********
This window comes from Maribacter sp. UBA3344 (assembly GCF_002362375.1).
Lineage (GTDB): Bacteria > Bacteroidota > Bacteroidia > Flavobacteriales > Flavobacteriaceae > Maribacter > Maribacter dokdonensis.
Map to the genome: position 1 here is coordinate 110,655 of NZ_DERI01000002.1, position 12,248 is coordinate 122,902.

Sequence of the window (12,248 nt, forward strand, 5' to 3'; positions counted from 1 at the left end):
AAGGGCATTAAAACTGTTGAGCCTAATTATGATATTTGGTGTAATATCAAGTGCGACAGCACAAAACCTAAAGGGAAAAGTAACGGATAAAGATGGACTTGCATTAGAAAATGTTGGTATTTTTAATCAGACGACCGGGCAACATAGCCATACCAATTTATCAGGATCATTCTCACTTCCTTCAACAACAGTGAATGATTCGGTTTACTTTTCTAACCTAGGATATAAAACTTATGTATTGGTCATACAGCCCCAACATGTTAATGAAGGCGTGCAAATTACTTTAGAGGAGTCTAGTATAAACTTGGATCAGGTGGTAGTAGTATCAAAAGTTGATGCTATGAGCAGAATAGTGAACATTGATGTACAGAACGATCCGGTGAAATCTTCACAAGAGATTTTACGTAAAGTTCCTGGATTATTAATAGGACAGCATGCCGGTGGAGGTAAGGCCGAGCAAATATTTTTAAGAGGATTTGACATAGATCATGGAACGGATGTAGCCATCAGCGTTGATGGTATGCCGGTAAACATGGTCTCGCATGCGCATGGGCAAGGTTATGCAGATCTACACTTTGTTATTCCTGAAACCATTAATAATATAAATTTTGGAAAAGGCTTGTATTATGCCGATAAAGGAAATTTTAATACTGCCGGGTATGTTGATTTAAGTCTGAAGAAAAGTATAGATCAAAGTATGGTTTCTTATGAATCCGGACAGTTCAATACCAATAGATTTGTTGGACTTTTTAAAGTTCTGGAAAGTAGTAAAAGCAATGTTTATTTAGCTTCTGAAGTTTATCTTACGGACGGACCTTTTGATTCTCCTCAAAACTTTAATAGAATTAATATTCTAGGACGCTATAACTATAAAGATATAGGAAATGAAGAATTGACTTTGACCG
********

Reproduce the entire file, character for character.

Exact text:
This window comes from Maribacter sp. UBA3344 (assembly GCF_002362375.1).
Lineage (GTDB): Bacteria > Bacteroidota > Bacteroidia > Flavobacteriales > Flavobacteriaceae > Maribacter > Maribacter dokdonensis.
Map to the genome: position 1 here is coordinate 110,655 of NZ_DERI01000002.1, position 12,248 is coordinate 122,902.

Sequence of the window (12,248 nt, forward strand, 5' to 3'; positions counted from 1 at the left end):
AAGGGCATTAAAACTGTTGAGCCTAATTATGATATTTGGTGTAATATCAAGTGCGACAGCACAAAACCTAAAGGGAAAAGTAACGGATAAAGATGGACTTGCATTAGAAAATGTTGGTATTTTTAATCAGACGACCGGGCAACATAGCCATACCAATTTATCAGGATCATTCTCACTTCCTTCAACAACAGTGAATGATTCGGTTTACTTTTCTAACCTAGGATATAAAACTTATGTATTGGTCATACAGCCCCAACATGTTAATGAAGGCGTGCAAATTACTTTAGAGGAGTCTAGTATAAACTTGGATCAGGTGGTAGTAGTATCAAAAGTTGATGCTATGAGCAGAATAGTGAACATTGATGTACAGAACGATCCGGTGAAATCTTCACAAGAGATTTTACGTAAAGTTCCTGGATTATTAATAGGACAGCATGCCGGTGGAGGTAAGGCCGAGCAAATATTTTTAAGAGGATTTGACATAGATCATGGAACGGATGTAGCCATCAGCGTTGATGGTATGCCGGTAAACATGGTCTCGCATGCGCATGGGCAAGGTTATGCAGATCTACACTTTGTTATTCCTGAAACCATTAATAATATAAATTTTGGAAAAGGCTTGTATTATGCCGATAAAGGAAATTTTAATACTGCCGGGTATGTTGATTTAAGTCTGAAGAAAAGTATAGATCAAAGTATGGTTTCTTATGAATCCGGACAGTTCAATACCAATAGATTTGTTGGACTTTTTAAAGTTCTGGAAAGTAGTAAAAGCAATGTTTATTTAGCTTCTGAAGTTTATCTTACGGACGGACCTTTTGATTCTCCTCAAAACTTTAATAGAATTAATATTCTAGGACGCTATAACTATAAAGATATAGGAAATGAAGAATTGACTTTGACCG